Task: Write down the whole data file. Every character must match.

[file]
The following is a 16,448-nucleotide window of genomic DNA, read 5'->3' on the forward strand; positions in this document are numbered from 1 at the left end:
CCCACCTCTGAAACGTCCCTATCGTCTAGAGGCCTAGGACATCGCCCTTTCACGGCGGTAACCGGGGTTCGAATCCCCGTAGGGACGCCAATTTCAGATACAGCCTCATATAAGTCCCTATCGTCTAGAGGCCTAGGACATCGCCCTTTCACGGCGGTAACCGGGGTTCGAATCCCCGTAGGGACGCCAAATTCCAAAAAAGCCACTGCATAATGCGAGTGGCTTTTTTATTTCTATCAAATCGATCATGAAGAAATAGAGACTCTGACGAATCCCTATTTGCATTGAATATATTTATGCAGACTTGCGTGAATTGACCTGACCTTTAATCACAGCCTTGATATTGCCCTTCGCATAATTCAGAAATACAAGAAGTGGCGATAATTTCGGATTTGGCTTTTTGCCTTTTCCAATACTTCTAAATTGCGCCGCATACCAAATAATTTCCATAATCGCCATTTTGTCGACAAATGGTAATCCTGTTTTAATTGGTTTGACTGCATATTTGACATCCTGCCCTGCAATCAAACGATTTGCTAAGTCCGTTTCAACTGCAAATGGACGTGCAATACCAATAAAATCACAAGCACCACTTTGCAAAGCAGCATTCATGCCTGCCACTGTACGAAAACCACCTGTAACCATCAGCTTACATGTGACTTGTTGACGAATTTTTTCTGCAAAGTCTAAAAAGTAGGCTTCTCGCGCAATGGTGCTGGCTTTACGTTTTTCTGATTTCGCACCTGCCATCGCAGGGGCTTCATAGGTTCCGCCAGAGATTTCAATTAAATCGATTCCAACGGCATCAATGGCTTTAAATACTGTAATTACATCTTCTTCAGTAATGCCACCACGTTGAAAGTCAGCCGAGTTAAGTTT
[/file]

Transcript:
The following is a 16,448-nucleotide window of genomic DNA, read 5'->3' on the forward strand; positions in this document are numbered from 1 at the left end:
CCCACCTCTGAAACGTCCCTATCGTCTAGAGGCCTAGGACATCGCCCTTTCACGGCGGTAACCGGGGTTCGAATCCCCGTAGGGACGCCAATTTCAGATACAGCCTCATATAAGTCCCTATCGTCTAGAGGCCTAGGACATCGCCCTTTCACGGCGGTAACCGGGGTTCGAATCCCCGTAGGGACGCCAAATTCCAAAAAAGCCACTGCATAATGCGAGTGGCTTTTTTATTTCTATCAAATCGATCATGAAGAAATAGAGACTCTGACGAATCCCTATTTGCATTGAATATATTTATGCAGACTTGCGTGAATTGACCTGACCTTTAATCACAGCCTTGATATTGCCCTTCGCATAATTCAGAAATACAAGAAGTGGCGATAATTTCGGATTTGGCTTTTTGCCTTTTCCAATACTTCTAAATTGCGCCGCATACCAAATAATTTCCATAATCGCCATTTTGTCGACAAATGGTAATCCTGTTTTAATTGGTTTGACTGCATATTTGACATCCTGCCCTGCAATCAAACGATTTGCTAAGTCCGTTTCAACTGCAAATGGACGTGCAATACCAATAAAATCACAAGCACCACTTTGCAAAGCAGCATTCATGCCTGCCACTGTACGAAAACCACCTGTAACCATCAGCTTACATGTGACTTGTTGACGAATTTTTTCTGCAAAGTCTAAAAAGTAGGCTTCTCGCGCAATGGTGCTGGCTTTACGTTTTTCTGATTTCGCACCTGCCATCGCAGGGGCTTCATAGGTTCCGCCAGAGATTTCAATTAAATCGATTCCAACGGCATCAATGGCTTTAAATACTGTAATTACATCTTCTTCAGTAATGCCACCACGTTGAAAGTCAGCCGAGTTAAGTTT